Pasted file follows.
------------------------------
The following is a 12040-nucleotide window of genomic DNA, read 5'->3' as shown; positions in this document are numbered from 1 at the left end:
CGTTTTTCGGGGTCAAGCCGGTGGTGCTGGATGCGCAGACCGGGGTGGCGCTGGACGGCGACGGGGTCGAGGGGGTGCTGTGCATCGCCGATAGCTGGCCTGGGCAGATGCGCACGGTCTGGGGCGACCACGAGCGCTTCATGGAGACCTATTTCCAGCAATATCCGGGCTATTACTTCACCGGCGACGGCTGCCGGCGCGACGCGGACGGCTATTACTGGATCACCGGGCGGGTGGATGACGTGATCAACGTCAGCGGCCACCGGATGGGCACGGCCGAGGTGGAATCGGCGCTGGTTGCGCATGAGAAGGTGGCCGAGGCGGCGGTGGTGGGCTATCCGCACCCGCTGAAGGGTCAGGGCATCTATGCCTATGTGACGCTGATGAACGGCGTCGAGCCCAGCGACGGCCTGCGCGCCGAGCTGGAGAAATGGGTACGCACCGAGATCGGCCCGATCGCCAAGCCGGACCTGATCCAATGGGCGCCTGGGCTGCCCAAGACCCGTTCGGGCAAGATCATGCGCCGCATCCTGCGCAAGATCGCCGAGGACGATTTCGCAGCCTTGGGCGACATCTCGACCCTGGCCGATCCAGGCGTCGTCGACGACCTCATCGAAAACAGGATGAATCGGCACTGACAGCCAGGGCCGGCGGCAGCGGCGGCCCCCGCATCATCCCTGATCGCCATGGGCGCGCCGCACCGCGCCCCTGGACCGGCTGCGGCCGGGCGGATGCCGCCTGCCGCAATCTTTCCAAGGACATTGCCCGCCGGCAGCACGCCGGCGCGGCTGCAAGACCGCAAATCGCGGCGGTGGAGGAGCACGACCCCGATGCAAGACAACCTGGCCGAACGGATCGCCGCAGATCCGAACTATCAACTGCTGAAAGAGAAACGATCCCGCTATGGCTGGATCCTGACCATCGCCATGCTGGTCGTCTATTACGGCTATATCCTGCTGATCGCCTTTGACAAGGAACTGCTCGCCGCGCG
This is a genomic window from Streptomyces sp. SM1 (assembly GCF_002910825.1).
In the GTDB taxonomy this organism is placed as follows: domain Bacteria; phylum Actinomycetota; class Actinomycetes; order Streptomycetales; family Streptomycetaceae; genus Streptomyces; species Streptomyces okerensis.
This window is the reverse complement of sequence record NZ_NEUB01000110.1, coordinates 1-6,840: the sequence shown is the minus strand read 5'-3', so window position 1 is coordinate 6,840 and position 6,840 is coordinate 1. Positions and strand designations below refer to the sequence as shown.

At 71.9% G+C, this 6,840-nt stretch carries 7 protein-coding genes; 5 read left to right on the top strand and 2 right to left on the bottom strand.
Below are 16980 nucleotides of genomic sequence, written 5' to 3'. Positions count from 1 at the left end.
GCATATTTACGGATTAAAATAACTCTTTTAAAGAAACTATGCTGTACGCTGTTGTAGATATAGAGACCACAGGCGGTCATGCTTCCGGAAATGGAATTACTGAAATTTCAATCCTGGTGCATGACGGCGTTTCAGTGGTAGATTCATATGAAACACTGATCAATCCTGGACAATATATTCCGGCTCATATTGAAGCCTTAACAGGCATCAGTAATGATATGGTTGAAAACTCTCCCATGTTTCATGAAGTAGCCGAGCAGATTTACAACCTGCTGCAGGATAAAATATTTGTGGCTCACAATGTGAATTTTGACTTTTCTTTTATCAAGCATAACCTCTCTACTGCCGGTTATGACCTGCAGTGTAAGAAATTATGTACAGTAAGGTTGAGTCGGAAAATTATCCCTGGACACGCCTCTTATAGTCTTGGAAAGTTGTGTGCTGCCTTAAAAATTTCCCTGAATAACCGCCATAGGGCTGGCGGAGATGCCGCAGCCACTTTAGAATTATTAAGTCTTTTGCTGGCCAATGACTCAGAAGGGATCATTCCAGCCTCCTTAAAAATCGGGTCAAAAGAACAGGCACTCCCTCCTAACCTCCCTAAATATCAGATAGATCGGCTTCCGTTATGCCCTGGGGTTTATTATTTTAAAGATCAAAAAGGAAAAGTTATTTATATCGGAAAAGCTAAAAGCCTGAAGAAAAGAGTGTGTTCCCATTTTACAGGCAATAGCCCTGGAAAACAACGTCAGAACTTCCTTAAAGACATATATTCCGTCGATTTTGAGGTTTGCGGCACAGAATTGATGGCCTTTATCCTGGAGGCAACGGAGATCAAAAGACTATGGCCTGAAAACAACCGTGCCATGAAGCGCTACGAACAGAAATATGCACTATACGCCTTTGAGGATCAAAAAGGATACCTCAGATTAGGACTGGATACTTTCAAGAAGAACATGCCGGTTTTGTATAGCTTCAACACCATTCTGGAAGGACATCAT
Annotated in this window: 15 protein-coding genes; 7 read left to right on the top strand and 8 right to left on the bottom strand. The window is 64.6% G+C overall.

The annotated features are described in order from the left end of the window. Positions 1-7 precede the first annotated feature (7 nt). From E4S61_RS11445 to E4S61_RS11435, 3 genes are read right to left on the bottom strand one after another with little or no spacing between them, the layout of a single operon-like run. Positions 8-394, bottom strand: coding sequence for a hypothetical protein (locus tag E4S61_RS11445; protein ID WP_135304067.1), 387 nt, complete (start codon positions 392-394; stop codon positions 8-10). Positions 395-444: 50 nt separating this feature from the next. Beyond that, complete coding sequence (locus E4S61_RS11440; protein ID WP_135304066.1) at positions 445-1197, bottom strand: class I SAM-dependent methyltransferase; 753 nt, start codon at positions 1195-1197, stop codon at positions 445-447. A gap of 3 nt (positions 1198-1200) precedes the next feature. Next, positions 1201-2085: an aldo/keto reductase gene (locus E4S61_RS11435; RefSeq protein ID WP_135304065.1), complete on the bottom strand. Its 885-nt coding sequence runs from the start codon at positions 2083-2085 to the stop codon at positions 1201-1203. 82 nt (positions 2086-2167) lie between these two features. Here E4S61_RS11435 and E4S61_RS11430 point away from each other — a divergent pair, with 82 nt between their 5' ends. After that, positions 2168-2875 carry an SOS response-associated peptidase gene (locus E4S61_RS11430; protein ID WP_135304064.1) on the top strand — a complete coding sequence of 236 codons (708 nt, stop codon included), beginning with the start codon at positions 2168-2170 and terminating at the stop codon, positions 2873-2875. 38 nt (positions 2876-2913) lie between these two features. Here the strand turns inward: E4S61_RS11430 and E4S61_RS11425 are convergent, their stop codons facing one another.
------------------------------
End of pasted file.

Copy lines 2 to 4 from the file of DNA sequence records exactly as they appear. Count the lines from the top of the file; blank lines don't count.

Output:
CGTTTTTCGGGGTCAAGCCGGTGGTGCTGGATGCGCAGACCGGGGTGGCGCTGGACGGCGACGGGGTCGAGGGGGTGCTGTGCATCGCCGATAGCTGGCCTGGGCAGATGCGCACGGTCTGGGGCGACCACGAGCGCTTCATGGAGACCTATTTCCAGCAATATCCGGGCTATTACTTCACCGGCGACGGCTGCCGGCGCGACGCGGACGGCTATTACTGGATCACCGGGCGGGTGGATGACGTGATCAACGTCAGCGGCCACCGGATGGGCACGGCCGAGGTGGAATCGGCGCTGGTTGCGCATGAGAAGGTGGCCGAGGCGGCGGTGGTGGGCTATCCGCACCCGCTGAAGGGTCAGGGCATCTATGCCTATGTGACGCTGATGAACGGCGTCGAGCCCAGCGACGGCCTGCGCGCCGAGCTGGAGAAATGGGTACGCACCGAGATCGGCCCGATCGCCAAGCCGGACCTGATCCAATGGGCGCCTGGGCTGCCCAAGACCCGTTCGGGCAAGATCATGCGCCGCATCCTGCGCAAGATCGCCGAGGACGATTTCGCAGCCTTGGGCGACATCTCGACCCTGGCCGATCCAGGCGTCGTCGACGACCTCATCGAAAACAGGATGAATCGGCACTGACAGCCAGGGCCGGCGGCAGCGGCGGCCCCCGCATCATCCCTGATCGCCATGGGCGCGCCGCACCGCGCCCCTGGACCGGCTGCGGCCGGGCGGATGCCGCCTGCCGCAATCTTTCCAAGGACATTGCCCGCCGGCAGCACGCCGGCGCGGCTGCAAGACCGCAAATCGCGGCGGTGGAGGAGCACGACCCCGATGCAAGACAACCTGGCCGAACGGATCGCCGCAGATCCGAACTATCAACTGCTGAAAGAGAAACGATCCCGCTATGGCTGGATCCTGACCATCGCCATGCTGGTCGTCTATTACGGCTATATCCTGCTGATCGCCTTTGACAAGGAACTGCTCGCCGCGCG
This is a genomic window from Streptomyces sp. SM1 (assembly GCF_002910825.1).
In the GTDB taxonomy this organism is placed as follows: domain Bacteria; phylum Actinomycetota; class Actinomycetes; order Streptomycetales; family Streptomycetaceae; genus Streptomyces; species Streptomyces okerensis.